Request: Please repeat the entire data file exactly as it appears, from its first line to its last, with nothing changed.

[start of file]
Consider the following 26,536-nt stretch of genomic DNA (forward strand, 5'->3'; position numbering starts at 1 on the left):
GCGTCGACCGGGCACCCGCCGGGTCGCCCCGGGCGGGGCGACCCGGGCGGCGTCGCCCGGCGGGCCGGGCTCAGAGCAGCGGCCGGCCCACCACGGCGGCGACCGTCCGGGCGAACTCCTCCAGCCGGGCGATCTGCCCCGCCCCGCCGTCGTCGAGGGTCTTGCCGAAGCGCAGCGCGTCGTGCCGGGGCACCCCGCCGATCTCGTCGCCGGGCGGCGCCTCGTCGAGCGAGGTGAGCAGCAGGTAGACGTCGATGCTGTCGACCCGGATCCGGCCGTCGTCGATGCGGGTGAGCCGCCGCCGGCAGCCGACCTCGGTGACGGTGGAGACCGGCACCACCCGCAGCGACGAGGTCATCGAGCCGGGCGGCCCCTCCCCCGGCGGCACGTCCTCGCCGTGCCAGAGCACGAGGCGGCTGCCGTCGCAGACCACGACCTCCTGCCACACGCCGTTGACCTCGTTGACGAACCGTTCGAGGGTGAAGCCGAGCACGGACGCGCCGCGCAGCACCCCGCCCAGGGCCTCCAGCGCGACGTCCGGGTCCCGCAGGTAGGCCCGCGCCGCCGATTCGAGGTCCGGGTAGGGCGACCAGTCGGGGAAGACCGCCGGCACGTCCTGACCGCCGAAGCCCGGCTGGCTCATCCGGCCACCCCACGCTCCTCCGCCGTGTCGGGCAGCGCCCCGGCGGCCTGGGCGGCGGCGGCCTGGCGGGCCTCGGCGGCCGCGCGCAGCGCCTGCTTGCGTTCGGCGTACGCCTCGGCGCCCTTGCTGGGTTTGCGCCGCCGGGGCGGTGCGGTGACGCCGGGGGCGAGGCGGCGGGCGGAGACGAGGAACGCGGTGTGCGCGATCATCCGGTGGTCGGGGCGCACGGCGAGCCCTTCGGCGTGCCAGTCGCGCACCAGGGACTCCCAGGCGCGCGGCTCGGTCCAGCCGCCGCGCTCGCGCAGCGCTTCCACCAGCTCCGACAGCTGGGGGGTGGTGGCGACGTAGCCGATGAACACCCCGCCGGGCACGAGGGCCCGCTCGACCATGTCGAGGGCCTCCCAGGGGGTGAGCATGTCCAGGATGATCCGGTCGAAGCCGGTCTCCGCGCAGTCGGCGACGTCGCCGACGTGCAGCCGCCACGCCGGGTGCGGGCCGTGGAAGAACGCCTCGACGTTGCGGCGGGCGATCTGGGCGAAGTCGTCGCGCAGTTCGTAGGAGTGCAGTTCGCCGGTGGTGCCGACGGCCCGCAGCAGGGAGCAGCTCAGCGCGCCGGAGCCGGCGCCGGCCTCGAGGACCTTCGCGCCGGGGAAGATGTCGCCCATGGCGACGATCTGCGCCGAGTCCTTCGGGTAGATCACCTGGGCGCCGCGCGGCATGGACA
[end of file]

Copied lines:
Consider the following 26,536-nt stretch of genomic DNA (forward strand, 5'->3'; position numbering starts at 1 on the left):
GCGTCGACCGGGCACCCGCCGGGTCGCCCCGGGCGGGGCGACCCGGGCGGCGTCGCCCGGCGGGCCGGGCTCAGAGCAGCGGCCGGCCCACCACGGCGGCGACCGTCCGGGCGAACTCCTCCAGCCGGGCGATCTGCCCCGCCCCGCCGTCGTCGAGGGTCTTGCCGAAGCGCAGCGCGTCGTGCCGGGGCACCCCGCCGATCTCGTCGCCGGGCGGCGCCTCGTCGAGCGAGGTGAGCAGCAGGTAGACGTCGATGCTGTCGACCCGGATCCGGCCGTCGTCGATGCGGGTGAGCCGCCGCCGGCAGCCGACCTCGGTGACGGTGGAGACCGGCACCACCCGCAGCGACGAGGTCATCGAGCCGGGCGGCCCCTCCCCCGGCGGCACGTCCTCGCCGTGCCAGAGCACGAGGCGGCTGCCGTCGCAGACCACGACCTCCTGCCACACGCCGTTGACCTCGTTGACGAACCGTTCGAGGGTGAAGCCGAGCACGGACGCGCCGCGCAGCACCCCGCCCAGGGCCTCCAGCGCGACGTCCGGGTCCCGCAGGTAGGCCCGCGCCGCCGATTCGAGGTCCGGGTAGGGCGACCAGTCGGGGAAGACCGCCGGCACGTCCTGACCGCCGAAGCCCGGCTGGCTCATCCGGCCACCCCACGCTCCTCCGCCGTGTCGGGCAGCGCCCCGGCGGCCTGGGCGGCGGCGGCCTGGCGGGCCTCGGCGGCCGCGCGCAGCGCCTGCTTGCGTTCGGCGTACGCCTCGGCGCCCTTGCTGGGTTTGCGCCGCCGGGGCGGTGCGGTGACGCCGGGGGCGAGGCGGCGGGCGGAGACGAGGAACGCGGTGTGCGCGATCATCCGGTGGTCGGGGCGCACGGCGAGCCCTTCGGCGTGCCAGTCGCGCACCAGGGACTCCCAGGCGCGCGGCTCGGTCCAGCCGCCGCGCTCGCGCAGCGCTTCCACCAGCTCCGACAGCTGGGGGGTGGTGGCGACGTAGCCGATGAACACCCCGCCGGGCACGAGGGCCCGCTCGACCATGTCGAGGGCCTCCCAGGGGGTGAGCATGTCCAGGATGATCCGGTCGAAGCCGGTCTCCGCGCAGTCGGCGACGTCGCCGACGTGCAGCCGCCACGCCGGGTGCGGGCCGTGGAAGAACGCCTCGACGTTGCGGCGGGCGATCTGGGCGAAGTCGTCGCGCAGTTCGTAGGAGTGCAGTTCGCCGGTGGTGCCGACGGCCCGCAGCAGGGAGCAGCTCAGCGCGCCGGAGCCGGCGCCGGCCTCGAGGACCTTCGCGCCGGGGAAGATGTCGCCCATGGCGACGATCTGCGCCGAGTCCTTCGGGTAGATCACCTGGGCGCCGCGCGGCATGGACA